Rightpet

Overall satisfaction

5/5

Acquired: Other

Gender: N/A

Appearance

4/5

Temperament

5/5

Easy to handle

4/5

Visibility

5/5

Easy to keep

3/5

Health

3/5

ActivityLevel

4/5

Snails Are Great Fun

By

CP 76000, Mexico

Posted Mar 24, 2015

Keeping a garden snail habitat is jolly good fun. Children especially will enjoy it, but I'm an adult without kids and I also think it's a blast.

I got the idea from owning a tank with a tiny leak that made it unsuitable for fish. My research revealed that I could make a perfectly nice snail terrarium out of it. I paid the children of a colleague to collect the snails for me, which they loved doing.

A 10 gallon glass tank with a lid makes a fine snail habitat. There should not be too many hard surfaces in the tank, because snails can fall from the sides or lid and crack their shells (I learned from experience). My tank has three inches of potting soil substrate, and one large, twisted, multi-pronged branch that the snails absolutely adore climbing on. This is a parrot branch that I bought at a pet store; it works wonderfully well.

There are also several pieces of cuttlebone in the tank - a necessity, because snails will die without access to sufficient calcium.

The snails eat all kinds of vegetables and fruits. These can be allowed to rot slightly, since some snails will prefer rotted food. I don't like food that liquefies too quickly, though (such as strawberries). My snails thrive on a mixture of shredded romaine lettuce, shredded or sliced carrots and potatoes, and finely diced apples, cucumbers, and eggplants. Eggplant is their especial favorite; it doesn't last long.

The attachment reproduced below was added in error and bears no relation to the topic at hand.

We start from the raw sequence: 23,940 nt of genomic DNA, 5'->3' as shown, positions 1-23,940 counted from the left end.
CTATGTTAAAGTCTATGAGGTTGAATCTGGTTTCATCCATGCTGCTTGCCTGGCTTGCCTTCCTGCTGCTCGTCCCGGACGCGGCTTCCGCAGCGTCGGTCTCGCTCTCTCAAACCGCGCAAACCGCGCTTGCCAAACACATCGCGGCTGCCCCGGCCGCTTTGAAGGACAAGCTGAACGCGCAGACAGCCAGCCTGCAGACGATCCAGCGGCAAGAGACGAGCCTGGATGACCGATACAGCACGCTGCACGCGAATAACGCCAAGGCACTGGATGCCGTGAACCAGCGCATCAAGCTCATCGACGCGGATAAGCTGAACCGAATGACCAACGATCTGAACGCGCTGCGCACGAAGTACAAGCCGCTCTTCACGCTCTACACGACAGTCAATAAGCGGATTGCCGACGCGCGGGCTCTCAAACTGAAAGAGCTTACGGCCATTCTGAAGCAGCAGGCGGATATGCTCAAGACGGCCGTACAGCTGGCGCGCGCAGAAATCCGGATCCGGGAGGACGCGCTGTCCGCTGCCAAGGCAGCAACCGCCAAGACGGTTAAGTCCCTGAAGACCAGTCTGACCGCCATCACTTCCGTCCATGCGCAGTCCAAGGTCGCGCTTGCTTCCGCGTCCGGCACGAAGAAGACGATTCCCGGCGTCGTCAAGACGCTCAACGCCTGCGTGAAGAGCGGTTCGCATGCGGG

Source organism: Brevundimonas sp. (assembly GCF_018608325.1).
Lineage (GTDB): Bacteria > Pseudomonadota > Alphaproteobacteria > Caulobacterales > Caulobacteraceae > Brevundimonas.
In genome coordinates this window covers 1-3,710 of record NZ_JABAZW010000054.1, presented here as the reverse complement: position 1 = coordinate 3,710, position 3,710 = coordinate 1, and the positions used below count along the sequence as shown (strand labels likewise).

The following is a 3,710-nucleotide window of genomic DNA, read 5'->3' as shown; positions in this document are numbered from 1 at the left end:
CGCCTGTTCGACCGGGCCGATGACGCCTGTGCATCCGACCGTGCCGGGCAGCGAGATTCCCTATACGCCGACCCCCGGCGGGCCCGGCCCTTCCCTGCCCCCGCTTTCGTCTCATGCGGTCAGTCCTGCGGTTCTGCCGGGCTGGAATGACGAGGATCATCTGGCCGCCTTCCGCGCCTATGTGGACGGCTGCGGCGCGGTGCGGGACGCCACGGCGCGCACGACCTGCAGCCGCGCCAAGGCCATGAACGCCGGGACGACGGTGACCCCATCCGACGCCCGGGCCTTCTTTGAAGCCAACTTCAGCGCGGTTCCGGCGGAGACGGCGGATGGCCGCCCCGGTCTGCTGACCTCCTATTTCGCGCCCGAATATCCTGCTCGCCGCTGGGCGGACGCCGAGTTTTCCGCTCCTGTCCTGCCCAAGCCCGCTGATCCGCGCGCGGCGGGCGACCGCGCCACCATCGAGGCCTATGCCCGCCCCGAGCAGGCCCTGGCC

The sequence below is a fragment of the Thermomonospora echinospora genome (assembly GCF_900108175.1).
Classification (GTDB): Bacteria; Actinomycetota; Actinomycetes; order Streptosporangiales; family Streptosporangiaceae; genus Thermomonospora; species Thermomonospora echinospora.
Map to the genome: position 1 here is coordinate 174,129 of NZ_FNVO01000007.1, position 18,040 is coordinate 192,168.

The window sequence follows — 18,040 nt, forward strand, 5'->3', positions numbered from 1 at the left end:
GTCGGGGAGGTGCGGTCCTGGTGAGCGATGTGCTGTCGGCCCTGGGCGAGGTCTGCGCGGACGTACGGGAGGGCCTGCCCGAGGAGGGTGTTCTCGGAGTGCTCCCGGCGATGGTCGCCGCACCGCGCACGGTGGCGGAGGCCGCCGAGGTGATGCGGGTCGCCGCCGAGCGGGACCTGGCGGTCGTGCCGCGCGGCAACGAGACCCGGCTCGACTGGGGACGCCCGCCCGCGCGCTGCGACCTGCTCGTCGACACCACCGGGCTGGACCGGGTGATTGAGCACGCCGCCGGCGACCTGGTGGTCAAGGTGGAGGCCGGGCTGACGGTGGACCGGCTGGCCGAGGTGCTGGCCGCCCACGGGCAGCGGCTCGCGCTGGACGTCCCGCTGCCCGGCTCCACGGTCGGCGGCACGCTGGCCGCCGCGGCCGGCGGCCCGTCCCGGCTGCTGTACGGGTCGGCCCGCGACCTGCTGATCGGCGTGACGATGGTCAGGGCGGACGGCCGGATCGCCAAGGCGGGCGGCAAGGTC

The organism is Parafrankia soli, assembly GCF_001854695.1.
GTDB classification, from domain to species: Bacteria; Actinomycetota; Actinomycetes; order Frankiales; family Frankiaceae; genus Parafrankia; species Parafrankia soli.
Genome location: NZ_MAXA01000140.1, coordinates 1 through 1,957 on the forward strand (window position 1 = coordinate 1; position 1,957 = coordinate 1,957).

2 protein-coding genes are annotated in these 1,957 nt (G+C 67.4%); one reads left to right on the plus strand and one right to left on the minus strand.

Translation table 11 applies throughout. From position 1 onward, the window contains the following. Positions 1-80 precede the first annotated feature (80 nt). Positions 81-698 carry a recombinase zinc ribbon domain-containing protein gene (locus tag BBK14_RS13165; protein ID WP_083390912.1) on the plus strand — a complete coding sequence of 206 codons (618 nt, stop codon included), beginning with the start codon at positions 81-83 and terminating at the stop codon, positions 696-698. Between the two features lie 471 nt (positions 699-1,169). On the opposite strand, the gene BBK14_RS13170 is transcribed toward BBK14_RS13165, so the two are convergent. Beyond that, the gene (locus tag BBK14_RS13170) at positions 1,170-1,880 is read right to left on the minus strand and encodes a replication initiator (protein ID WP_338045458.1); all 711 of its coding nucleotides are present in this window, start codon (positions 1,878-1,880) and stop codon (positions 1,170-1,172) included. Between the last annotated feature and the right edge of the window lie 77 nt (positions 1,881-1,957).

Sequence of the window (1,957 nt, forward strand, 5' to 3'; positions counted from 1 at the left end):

Buy a mister and mist the entire tank at least three or four times a day (but I do so even more often). A humid environment is important to the snails' well-being. I haven't found a heater to be necessary, though.

The sides of the tank should be wiped down with warm water once a week, because otherwise the slime and poop start to build up and become crusty. I use a toothbrush to clean tough spots. The substrate should not be changed, however, because the bacteria that build up in it are important to the snails' health.

To assist in the cleaning of the tank, many snail hobbyists enlist the help of pill bugs (AKA woodlice AKA isopods AKA roly-polies), earthworms, even a gecko (although geckos will go after baby snails). I haven't got any earthworms yet, but I have collected several hundred pill bugs for my tank (I'll write about them in a separate review here at the site). I consider the pill bugs to be equal citizens in the tank, and every bit as much my pets as the snails themselves.

The snails are great fun to watch - the combination of their hard shells and delicate bodies and eyestalks is entrancing. Garden snails are hermaphroditic, interestingly, so any snail can mate with any other, and mine certainly have. They lay clutches of eggs in the soil, and babies that look practically microscopic emerge a few weeks later. Adult snails do not care for their offspring - you're on your own there, kiddo - and not all the babies will "make it," but I have some that are growing nicely. They take a year to two years to reach full size.

Right now in my tank I have nine adult Helix aspersa, and who knows how many babies and pill bugs. I have room for some more adults, and will try to collect some locally when the rainy season starts here in Mexico.

If snail-keeping sounds of interest to you, I would definitely give it a try!

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